Fresenius Kabi acquires Akorn and Merck KGaA’s biosimilars in seperate deals

April 25, 2017 2:32 PM

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Fresenius Kabi has beefed up its pharmaceuticals division with deals to acquire US generic drugmaker Akorn for $4.3bn and Merck KGaA’s fledgling biosimilars business for up to €670m ($730m).

The deal with Akorn bolsters Fresenius’ drugs business – which is mainly focused on generic sterile injectable drugs – by adding capabilities in other categories such as ophthalmic, respiratory and intranasal drugs that are considered somewhat resistant to both generic competition and the current downward pressure in drug pricing, particularly in the US.

Fresenius is paying $34 per share for Akorn – valuing the company at $4.3bn – and will also assume around $450m in debt held by the US firm. Akorn is predicting that it will post around $1bn in sales this year and operating earnings of $363-401m, and Fresenius predicts that there will be cost savings of around $100m a year after the two companies are joined together.

The chief executive of Fresenius’ US subsidiary, John Ducker, said merging the two companies would “strengthen and diversify both businesses” and that Akorn adds “specialised expertise in development, manufacturing and marketing of alternate dosage forms, as well as access to new customer segments like retail, ophthalmology and veterinary practices”.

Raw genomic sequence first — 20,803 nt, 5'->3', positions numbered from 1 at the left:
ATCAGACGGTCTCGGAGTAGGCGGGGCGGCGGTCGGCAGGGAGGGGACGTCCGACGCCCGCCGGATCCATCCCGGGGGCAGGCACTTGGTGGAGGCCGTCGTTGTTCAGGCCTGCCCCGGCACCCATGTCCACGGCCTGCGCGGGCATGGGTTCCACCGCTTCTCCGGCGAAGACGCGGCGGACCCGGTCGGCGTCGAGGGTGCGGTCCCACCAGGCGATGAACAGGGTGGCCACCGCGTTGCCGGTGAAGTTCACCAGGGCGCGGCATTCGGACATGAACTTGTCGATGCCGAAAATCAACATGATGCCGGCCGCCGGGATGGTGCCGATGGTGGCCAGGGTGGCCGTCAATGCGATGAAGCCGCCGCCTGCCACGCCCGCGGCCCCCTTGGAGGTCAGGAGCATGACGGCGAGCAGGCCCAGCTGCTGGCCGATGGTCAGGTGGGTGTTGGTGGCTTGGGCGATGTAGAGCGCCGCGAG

Rumours of a deal have been circulating for several weeks, and Akorn confirmed it was in negotiations with the German company earlier this month. Fresenius has been steadily bolting on new acquisitions under new chief executive Stephan Sturm, buying Spanish hospital chain Quironsalud for €5.8bn last September.

The Merck agreement comes four years after Fresenius hived off its biotech business to the owners of Israeli group Neopharm, saying it wanted to narrow down its focus to intravenous drugs, infusion therapy, clinical nutrition and medical devices. Adding in Merck’s biosimilars business takes it right back into the biotech sphere.

Fresenius is paying €170m upfront for the portfolio – headed by a copy of AbbVie’s $16bn blockbuster Humira (adalimumab) that has reached the phase III trial stage in chronic plaque psoriasis – as well as €500m in milestones.

Merck kicked off its biosimilar programme in 2012 via an agreement with India’s Dr Reddy’s Laboratories at a time when the company was facing patent expiries on some big-selling products, and the move was considered a “plan B” to its usual focus on innovative drugs, said chief executive Stefan Oschmann recently.

Source: PM Live

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